Tully, a sugar town, is 110 km south of Cairns. It was named after the Tully River, which was named by a colonial surveyor after Queensland's Surveyor-General, William Tully, in about 1872. The area was also known as Banyan, after a tributary of the Tully River.


The Tully River Valley was acknowledged as a good place for sugar cane when the investor-pastoralist, James Tyson, and Isaac Henry, established a plantation and a mill in the early 1880s. The venture was not persisted with, but Henry stayed on, diversifying into timber and dairying. The uneven returns from sugar, season to season, dissuaded many others from trying and the banana industry emerged as a potentially more lucrative crop. Chinese growers, having abandoned the gold fields, built up banana-growing, reaching peak production in 1905-08. Various other settlers grew citrus, cotton, rice, potatoes and other crops.


In 1911 the Queensland government established a Royal Commission into the sugar industry with the chief objective of establishing central mills for crushing cane. The Commission reported that large areas of scrub land near Tully would be well suited to cane growing, and the forest plain country had potential. There was ample water at three mill sites. Settlers were eking out an existence exporting bananas and citrus, but there was a lack of market facilities. Tully River came sixth in a list of twelve proposed locations. Two of the mills (Babinda and Innisfail) were built. In 1916 the Ryan labour government appointed a board of inquiry into the sugar industry. The board reported favourably on Tully River, concluding that the settlers deserved assistance. The board brought Tully to the top of its list for the construction of a new central mill, but World War I stopped progress. In 1922 the government was under the premiership of Edward Theodore, a North Queenslander who was thought to be well disposed to Tully. Next year a newly-appointed commission unhesitatingly affirmed that Tully was the most suitable location for a central mill. The site of the mill and the adjoining town were surveyed and construction started at the end of 1923. It became Australia's largest sugar mill.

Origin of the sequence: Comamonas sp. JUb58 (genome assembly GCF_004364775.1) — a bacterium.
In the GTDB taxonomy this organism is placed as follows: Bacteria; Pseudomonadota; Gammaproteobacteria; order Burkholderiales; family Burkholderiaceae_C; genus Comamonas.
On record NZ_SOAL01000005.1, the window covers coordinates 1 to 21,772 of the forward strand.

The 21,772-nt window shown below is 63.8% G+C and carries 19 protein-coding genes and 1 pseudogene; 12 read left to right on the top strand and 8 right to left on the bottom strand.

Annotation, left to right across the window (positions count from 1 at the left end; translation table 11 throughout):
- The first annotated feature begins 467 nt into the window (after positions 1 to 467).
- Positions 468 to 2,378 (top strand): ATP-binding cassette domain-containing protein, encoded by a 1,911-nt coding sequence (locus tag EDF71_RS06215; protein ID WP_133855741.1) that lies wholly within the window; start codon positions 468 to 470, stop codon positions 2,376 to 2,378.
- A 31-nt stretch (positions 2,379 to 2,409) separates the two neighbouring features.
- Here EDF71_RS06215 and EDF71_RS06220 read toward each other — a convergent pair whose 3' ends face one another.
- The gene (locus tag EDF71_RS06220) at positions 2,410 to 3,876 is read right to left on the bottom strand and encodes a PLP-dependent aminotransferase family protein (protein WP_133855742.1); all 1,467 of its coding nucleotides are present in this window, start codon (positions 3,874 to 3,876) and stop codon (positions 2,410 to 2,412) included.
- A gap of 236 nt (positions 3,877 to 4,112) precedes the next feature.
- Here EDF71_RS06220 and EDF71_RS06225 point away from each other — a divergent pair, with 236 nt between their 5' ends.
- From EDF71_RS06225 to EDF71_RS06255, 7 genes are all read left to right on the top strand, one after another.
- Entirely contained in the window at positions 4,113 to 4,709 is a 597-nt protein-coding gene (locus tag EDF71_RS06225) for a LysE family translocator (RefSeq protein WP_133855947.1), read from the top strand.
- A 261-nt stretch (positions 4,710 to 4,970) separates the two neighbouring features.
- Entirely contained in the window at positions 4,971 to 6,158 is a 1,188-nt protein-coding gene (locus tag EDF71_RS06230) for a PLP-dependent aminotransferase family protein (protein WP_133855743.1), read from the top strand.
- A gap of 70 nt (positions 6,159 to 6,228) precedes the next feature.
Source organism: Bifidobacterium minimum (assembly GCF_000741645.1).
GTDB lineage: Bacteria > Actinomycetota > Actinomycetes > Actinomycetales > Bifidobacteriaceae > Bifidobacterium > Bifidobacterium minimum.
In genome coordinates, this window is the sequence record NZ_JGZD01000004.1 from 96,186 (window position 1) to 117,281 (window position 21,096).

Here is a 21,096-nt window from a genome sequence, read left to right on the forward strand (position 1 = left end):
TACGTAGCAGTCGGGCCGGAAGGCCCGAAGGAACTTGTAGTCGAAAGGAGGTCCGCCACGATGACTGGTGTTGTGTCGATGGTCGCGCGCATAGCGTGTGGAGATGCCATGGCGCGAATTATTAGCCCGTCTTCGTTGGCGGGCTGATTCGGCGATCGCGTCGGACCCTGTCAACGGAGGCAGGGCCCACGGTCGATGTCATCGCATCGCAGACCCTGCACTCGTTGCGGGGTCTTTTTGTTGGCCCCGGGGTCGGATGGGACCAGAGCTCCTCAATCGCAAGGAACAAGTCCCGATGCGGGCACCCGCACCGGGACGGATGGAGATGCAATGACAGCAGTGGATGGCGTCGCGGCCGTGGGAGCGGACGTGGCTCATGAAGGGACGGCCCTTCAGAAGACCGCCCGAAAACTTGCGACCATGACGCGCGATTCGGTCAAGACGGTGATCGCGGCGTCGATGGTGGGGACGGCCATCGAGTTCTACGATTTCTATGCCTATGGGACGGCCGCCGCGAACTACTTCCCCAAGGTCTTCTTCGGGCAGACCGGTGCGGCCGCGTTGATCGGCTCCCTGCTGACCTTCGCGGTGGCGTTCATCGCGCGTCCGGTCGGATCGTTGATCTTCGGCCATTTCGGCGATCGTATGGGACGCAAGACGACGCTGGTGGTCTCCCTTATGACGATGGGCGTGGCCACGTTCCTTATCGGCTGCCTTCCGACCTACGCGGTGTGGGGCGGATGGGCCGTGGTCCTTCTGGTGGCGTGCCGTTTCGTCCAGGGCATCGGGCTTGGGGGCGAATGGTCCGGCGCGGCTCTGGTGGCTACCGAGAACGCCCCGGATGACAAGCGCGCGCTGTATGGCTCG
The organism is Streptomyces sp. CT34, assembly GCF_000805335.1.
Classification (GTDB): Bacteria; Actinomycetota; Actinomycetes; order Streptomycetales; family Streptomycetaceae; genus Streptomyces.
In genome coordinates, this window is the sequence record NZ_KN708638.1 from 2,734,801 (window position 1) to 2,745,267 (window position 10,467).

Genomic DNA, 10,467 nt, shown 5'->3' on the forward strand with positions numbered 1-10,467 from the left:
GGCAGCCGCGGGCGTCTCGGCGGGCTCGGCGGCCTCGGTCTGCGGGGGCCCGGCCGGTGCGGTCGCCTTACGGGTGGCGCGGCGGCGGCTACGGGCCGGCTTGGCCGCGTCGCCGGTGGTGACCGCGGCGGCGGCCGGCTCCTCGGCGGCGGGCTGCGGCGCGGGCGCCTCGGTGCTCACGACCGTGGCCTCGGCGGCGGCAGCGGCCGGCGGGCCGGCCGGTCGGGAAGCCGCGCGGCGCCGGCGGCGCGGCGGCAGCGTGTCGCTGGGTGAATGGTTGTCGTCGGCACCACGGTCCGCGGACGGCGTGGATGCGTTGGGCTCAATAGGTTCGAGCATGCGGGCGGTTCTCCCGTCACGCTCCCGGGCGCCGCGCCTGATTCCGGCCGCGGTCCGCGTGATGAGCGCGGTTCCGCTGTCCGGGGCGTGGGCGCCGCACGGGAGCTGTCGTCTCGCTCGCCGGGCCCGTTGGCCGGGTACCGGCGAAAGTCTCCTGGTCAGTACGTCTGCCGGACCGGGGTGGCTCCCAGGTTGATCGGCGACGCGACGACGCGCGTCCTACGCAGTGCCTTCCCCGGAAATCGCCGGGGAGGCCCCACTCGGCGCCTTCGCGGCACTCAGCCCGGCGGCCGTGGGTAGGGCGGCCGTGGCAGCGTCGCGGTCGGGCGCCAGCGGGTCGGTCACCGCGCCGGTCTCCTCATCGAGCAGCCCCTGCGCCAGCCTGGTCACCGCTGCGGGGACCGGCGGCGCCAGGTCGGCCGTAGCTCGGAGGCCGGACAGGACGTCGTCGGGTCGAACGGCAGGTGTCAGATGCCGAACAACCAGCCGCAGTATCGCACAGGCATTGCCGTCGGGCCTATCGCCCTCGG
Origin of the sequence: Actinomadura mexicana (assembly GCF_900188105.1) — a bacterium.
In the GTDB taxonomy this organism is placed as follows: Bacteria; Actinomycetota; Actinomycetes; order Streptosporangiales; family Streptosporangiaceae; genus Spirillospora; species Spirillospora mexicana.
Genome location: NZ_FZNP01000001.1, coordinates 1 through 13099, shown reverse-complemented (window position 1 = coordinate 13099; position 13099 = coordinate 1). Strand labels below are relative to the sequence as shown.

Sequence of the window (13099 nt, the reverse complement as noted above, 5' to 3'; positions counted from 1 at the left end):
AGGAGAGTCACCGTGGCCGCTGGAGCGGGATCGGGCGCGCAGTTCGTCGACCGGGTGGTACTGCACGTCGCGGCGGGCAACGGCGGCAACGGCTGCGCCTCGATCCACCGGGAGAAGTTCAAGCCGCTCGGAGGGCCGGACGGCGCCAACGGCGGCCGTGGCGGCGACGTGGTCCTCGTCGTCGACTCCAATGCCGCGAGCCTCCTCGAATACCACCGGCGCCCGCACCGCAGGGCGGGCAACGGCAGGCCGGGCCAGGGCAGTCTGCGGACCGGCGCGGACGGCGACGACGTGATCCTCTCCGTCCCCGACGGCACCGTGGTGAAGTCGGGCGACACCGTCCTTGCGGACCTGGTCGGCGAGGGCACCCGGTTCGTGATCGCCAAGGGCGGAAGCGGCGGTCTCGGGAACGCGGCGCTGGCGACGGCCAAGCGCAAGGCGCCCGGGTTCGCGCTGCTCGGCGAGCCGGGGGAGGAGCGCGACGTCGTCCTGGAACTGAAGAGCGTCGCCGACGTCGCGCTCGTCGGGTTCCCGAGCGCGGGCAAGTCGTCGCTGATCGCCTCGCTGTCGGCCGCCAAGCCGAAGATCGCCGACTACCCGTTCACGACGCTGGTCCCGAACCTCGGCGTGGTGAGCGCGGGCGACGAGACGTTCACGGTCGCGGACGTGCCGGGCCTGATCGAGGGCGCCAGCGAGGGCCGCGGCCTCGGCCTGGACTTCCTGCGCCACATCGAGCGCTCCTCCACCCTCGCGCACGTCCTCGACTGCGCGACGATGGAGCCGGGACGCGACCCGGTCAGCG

Crown lands and freehold farms were subdivided throughout 1924-25. The Banyan school was opened in 1924 and renamed Tully in 1925. Pugh's Queensland directory (1927) estimated Tully's population to be 1000, and recorded numerous stores, two garages, three booksellers, a bank, eight refreshment rooms and a hotel. Many of the new cane farmers were Italian, as American restrictions on southern European migration had diverted many of them to Australia. With previous Italian settlement around Ingham, new settlers were drawn to places near their own countrymen. The first church to be built in Tully was Catholic (1927), and a convent was opened in 1934. Tully's upstart growth completely overshadowed Cardwell, and a new Cardwell Shire hall was opened in Tully in 1930. Medical needs were met by private clinics until a hospital was opened in 1934.